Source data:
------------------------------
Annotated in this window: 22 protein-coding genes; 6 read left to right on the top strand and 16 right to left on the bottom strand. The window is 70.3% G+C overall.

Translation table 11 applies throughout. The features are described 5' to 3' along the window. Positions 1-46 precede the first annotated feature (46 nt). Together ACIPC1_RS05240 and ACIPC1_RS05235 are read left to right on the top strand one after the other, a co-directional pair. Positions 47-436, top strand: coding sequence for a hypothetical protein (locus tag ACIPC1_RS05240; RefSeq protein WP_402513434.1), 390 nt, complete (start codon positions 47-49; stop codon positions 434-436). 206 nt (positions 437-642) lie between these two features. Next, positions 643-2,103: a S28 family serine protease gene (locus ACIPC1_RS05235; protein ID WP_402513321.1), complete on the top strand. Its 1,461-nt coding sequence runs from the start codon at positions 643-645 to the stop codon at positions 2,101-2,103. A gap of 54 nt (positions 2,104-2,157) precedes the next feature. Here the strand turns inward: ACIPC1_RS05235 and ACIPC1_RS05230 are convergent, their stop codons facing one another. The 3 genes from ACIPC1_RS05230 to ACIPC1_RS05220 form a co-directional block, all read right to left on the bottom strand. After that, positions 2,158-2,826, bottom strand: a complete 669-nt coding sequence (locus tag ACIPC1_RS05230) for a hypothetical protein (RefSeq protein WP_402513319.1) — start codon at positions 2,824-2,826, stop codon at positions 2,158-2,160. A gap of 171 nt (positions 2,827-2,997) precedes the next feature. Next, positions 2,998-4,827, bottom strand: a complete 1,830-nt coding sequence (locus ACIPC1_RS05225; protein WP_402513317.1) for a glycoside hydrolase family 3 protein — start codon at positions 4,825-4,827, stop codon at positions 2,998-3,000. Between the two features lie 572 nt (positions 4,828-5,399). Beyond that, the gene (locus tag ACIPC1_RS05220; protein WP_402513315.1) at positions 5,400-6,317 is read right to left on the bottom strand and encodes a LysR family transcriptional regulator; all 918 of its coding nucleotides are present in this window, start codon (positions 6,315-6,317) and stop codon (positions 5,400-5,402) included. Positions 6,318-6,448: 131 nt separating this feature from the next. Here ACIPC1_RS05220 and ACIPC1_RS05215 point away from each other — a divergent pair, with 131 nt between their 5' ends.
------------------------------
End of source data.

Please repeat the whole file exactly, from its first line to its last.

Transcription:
Annotated in this window: 22 protein-coding genes; 6 read left to right on the top strand and 16 right to left on the bottom strand. The window is 70.3% G+C overall.

Translation table 11 applies throughout. The features are described 5' to 3' along the window. Positions 1-46 precede the first annotated feature (46 nt). Together ACIPC1_RS05240 and ACIPC1_RS05235 are read left to right on the top strand one after the other, a co-directional pair. Positions 47-436, top strand: coding sequence for a hypothetical protein (locus tag ACIPC1_RS05240; RefSeq protein WP_402513434.1), 390 nt, complete (start codon positions 47-49; stop codon positions 434-436). 206 nt (positions 437-642) lie between these two features. Next, positions 643-2,103: a S28 family serine protease gene (locus ACIPC1_RS05235; protein ID WP_402513321.1), complete on the top strand. Its 1,461-nt coding sequence runs from the start codon at positions 643-645 to the stop codon at positions 2,101-2,103. A gap of 54 nt (positions 2,104-2,157) precedes the next feature. Here the strand turns inward: ACIPC1_RS05235 and ACIPC1_RS05230 are convergent, their stop codons facing one another. The 3 genes from ACIPC1_RS05230 to ACIPC1_RS05220 form a co-directional block, all read right to left on the bottom strand. After that, positions 2,158-2,826, bottom strand: a complete 669-nt coding sequence (locus tag ACIPC1_RS05230) for a hypothetical protein (RefSeq protein WP_402513319.1) — start codon at positions 2,824-2,826, stop codon at positions 2,158-2,160. A gap of 171 nt (positions 2,827-2,997) precedes the next feature. Next, positions 2,998-4,827, bottom strand: a complete 1,830-nt coding sequence (locus ACIPC1_RS05225; protein WP_402513317.1) for a glycoside hydrolase family 3 protein — start codon at positions 4,825-4,827, stop codon at positions 2,998-3,000. Between the two features lie 572 nt (positions 4,828-5,399). Beyond that, the gene (locus tag ACIPC1_RS05220; protein WP_402513315.1) at positions 5,400-6,317 is read right to left on the bottom strand and encodes a LysR family transcriptional regulator; all 918 of its coding nucleotides are present in this window, start codon (positions 6,315-6,317) and stop codon (positions 5,400-5,402) included. Positions 6,318-6,448: 131 nt separating this feature from the next. Here ACIPC1_RS05220 and ACIPC1_RS05215 point away from each other — a divergent pair, with 131 nt between their 5' ends.